For much of the ’00s, Kesha was something of a dance floor staple. Then, seemingly at the peak of her popularity, she dropped off the radar. Not all that unusual, but she was hardly a one hit wonder and she definitely wasn’t dead. So where did she go?

Then, in 2014, it emerged that Kesha was suing her producer, Lukasz Sebastian Gottwald aka ‘Dr Luke’, for sexually assaulting her and emotionally and physically abusing her from the time she signed with Kemosabe, Gottwald’s Sony-owned record label, at 18 years old. To give you some context, Kesha is now 28.

Gottwald counter-sued claiming the suit was extortion, and eventually, late last year, Kesha requested that her contract be broken so she would no longer be beholden to the six record deal under Sony and Kemosabe that would put her in frequent workplace contact with the man accused of abusing her.

Yesterday, Judge Shirley Kornreich declined Kesha’s request, indicating that she was sympathetic with Sony and felt that it was “commercially reasonable” for Sony to expect the contract to be honoured. For their part, Sony has indicated that it “cares deeply” about Kesha and Gottwald, and would be willing to let someone else produce Kesha’s album, albeit still under the Kemosabe imprint.

Ignoring for a second my immediate gut response to this – visceral rage, followed by sobbing at the picture of Kesha breaking down in court, in that order, just so you know – there are so many things wrong here.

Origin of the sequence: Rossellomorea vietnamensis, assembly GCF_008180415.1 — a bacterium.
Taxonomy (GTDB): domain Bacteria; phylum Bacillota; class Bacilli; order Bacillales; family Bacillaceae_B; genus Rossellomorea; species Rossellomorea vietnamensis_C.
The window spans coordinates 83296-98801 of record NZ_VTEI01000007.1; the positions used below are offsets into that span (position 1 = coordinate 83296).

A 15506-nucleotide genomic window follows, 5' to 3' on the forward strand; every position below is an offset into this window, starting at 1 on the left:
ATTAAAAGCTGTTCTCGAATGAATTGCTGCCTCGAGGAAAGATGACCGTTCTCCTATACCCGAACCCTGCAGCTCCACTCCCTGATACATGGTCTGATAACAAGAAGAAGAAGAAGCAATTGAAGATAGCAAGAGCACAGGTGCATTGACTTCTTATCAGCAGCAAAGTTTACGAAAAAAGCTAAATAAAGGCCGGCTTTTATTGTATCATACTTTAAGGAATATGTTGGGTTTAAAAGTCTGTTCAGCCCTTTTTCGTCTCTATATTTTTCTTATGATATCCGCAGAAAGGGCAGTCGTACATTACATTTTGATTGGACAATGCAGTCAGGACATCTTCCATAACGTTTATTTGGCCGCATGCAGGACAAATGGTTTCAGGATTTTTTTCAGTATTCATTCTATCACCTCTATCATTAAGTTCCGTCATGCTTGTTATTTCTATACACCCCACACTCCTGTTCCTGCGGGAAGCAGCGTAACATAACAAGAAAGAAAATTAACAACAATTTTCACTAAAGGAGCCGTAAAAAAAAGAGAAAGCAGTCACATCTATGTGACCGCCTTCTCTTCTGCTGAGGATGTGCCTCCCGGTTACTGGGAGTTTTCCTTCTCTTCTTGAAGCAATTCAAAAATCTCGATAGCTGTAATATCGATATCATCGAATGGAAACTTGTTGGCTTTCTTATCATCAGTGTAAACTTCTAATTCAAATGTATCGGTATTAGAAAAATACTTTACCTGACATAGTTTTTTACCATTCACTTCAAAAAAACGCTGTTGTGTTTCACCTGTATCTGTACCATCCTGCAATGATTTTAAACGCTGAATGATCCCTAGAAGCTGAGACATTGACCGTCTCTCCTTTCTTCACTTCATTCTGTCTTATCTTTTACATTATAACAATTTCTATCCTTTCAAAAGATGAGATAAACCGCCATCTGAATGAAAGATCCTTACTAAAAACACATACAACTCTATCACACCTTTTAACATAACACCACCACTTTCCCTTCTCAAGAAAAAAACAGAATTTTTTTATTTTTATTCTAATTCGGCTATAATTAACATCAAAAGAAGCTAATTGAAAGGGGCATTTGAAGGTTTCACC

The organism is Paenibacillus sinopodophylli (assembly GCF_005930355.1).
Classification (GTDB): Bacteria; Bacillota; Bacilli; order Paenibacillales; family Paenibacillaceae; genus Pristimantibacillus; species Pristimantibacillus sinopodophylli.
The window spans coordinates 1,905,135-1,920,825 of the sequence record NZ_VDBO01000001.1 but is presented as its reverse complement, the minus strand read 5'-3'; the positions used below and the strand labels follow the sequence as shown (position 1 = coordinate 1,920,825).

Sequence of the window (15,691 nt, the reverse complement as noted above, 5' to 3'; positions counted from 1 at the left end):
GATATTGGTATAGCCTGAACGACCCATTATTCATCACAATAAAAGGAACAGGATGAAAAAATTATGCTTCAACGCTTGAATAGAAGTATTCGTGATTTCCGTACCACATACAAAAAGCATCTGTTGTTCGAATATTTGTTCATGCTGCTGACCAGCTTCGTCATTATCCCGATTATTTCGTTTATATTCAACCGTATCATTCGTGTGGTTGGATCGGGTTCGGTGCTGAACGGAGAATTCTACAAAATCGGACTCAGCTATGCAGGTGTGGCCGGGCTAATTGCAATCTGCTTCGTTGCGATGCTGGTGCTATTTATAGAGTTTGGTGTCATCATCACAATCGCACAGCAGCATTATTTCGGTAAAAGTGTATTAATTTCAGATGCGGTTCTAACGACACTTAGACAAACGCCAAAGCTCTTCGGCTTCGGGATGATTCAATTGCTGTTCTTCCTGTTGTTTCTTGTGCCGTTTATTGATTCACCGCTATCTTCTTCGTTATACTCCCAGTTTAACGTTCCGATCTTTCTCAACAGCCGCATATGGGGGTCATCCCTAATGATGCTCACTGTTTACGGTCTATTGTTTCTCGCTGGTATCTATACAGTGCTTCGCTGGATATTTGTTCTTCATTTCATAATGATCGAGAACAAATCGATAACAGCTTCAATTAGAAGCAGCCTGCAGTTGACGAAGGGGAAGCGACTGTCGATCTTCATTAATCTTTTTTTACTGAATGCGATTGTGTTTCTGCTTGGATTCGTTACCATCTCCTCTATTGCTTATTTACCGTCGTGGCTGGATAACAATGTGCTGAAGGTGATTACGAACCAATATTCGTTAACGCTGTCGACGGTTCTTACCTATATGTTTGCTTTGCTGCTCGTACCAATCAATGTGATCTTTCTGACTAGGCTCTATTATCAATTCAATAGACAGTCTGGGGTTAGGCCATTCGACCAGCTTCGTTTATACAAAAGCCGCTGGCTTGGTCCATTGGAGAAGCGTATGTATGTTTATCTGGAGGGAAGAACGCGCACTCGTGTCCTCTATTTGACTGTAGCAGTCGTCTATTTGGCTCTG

The court has heard a case where a woman has stepped up and testified to feeling unsafe in her workplace on the basis of several alleged criminal acts and, rather than acknowledging that this represents a huge physical and emotional strain on the victim, has chosen to consider instead how nullifying a contract would affect the profit margins of a company already worth millions of dollars.

I want you all to say it with me: corporations are not, and never will be, people. They are comprised of people. Some of those people are victims. Some of those people are perpetrators. Some of those people see things and let them slide. Some of those people see nothing at all. All of those people are individuals with a life that exists outside the interests of whichever corporation they work under. The combined presence of those people, does not make a single entity, and certainly does not make an entity which deserves more respect and compassion than an individual human being.

As we saw with Amber Coffman’s calling out of Heathcliff Berru, speaking up can make a difference. For some reason, it hasn’t here. Kesha’s case sparked a flurry of tweets from other female artists supporting her. Most notably was Kelly Clarkson’s cryptic tweet that seemed to imply that there was, at the least, some knowledge within the industry of Gottwald’s behaviour, given that Clarkson had worked with him before.

But there is no acknowledgement here of wrongdoing by any party. Sony and Gottwald seem to have a policy of deny, deny, deny and it’s working for them. To put it simply, Sony had a sympathetic judge and they worked hard to protect the cash cow that is Gottwald and his Kemosabe imprint.

While it is true that Kesha signed a contract. That contract did not involve signing her life, well being and safety away to an entity that won’t even acknowledge that she has been wronged because that would involve incriminating a powerful man.

Moment’s like Kesha’s case are upsetting because they show women exactly what they’re worth, which is apparently, nothing as an individual and everything as a marketable object.

Honestly? Fuck that. Free Kesha.